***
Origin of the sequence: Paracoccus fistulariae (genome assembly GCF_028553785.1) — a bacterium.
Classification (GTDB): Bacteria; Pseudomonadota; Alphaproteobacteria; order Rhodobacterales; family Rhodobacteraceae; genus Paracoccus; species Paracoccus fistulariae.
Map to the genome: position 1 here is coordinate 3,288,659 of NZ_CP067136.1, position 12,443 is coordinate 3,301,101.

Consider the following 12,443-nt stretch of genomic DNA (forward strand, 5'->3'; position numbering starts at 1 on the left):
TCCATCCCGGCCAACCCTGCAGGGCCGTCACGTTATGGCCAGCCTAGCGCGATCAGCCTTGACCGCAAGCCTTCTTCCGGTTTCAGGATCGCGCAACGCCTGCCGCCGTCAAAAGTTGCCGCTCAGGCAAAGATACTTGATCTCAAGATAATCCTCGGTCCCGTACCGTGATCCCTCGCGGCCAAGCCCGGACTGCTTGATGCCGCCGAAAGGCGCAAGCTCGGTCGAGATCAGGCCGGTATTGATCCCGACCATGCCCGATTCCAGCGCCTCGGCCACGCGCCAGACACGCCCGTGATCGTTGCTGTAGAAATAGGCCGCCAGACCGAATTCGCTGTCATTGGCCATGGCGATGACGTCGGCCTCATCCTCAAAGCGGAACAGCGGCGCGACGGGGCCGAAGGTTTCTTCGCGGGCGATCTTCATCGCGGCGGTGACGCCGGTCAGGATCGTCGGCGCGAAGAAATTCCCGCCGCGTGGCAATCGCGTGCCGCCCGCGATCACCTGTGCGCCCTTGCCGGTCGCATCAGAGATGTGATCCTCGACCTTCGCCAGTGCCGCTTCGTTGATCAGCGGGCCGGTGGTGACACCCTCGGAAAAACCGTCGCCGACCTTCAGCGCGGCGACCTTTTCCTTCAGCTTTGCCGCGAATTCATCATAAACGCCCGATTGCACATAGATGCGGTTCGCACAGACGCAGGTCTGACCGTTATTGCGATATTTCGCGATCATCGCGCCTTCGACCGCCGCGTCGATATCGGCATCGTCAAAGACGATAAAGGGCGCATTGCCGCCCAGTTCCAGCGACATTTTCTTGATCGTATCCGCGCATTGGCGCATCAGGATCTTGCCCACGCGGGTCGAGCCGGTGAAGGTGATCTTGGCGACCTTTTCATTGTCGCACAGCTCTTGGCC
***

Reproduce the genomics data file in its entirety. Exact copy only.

Origin of the sequence: Paracoccus fistulariae (genome assembly GCF_028553785.1) — a bacterium.
Classification (GTDB): Bacteria; Pseudomonadota; Alphaproteobacteria; order Rhodobacterales; family Rhodobacteraceae; genus Paracoccus; species Paracoccus fistulariae.
Map to the genome: position 1 here is coordinate 3,288,659 of NZ_CP067136.1, position 12,443 is coordinate 3,301,101.

Consider the following 12,443-nt stretch of genomic DNA (forward strand, 5'->3'; position numbering starts at 1 on the left):
TCCATCCCGGCCAACCCTGCAGGGCCGTCACGTTATGGCCAGCCTAGCGCGATCAGCCTTGACCGCAAGCCTTCTTCCGGTTTCAGGATCGCGCAACGCCTGCCGCCGTCAAAAGTTGCCGCTCAGGCAAAGATACTTGATCTCAAGATAATCCTCGGTCCCGTACCGTGATCCCTCGCGGCCAAGCCCGGACTGCTTGATGCCGCCGAAAGGCGCAAGCTCGGTCGAGATCAGGCCGGTATTGATCCCGACCATGCCCGATTCCAGCGCCTCGGCCACGCGCCAGACACGCCCGTGATCGTTGCTGTAGAAATAGGCCGCCAGACCGAATTCGCTGTCATTGGCCATGGCGATGACGTCGGCCTCATCCTCAAAGCGGAACAGCGGCGCGACGGGGCCGAAGGTTTCTTCGCGGGCGATCTTCATCGCGGCGGTGACGCCGGTCAGGATCGTCGGCGCGAAGAAATTCCCGCCGCGTGGCAATCGCGTGCCGCCCGCGATCACCTGTGCGCCCTTGCCGGTCGCATCAGAGATGTGATCCTCGACCTTCGCCAGTGCCGCTTCGTTGATCAGCGGGCCGGTGGTGACACCCTCGGAAAAACCGTCGCCGACCTTCAGCGCGGCGACCTTTTCCTTCAGCTTTGCCGCGAATTCATCATAAACGCCCGATTGCACATAGATGCGGTTCGCACAGACGCAGGTCTGACCGTTATTGCGATATTTCGCGATCATCGCGCCTTCGACCGCCGCGTCGATATCGGCATCGTCAAAGACGATAAAGGGCGCATTGCCGCCCAGTTCCAGCGACATTTTCTTGATCGTATCCGCGCATTGGCGCATCAGGATCTTGCCCACGCGGGTCGAGCCGGTGAAGGTGATCTTGGCGACCTTTTCATTGTCGCACAGCTCTTGGCC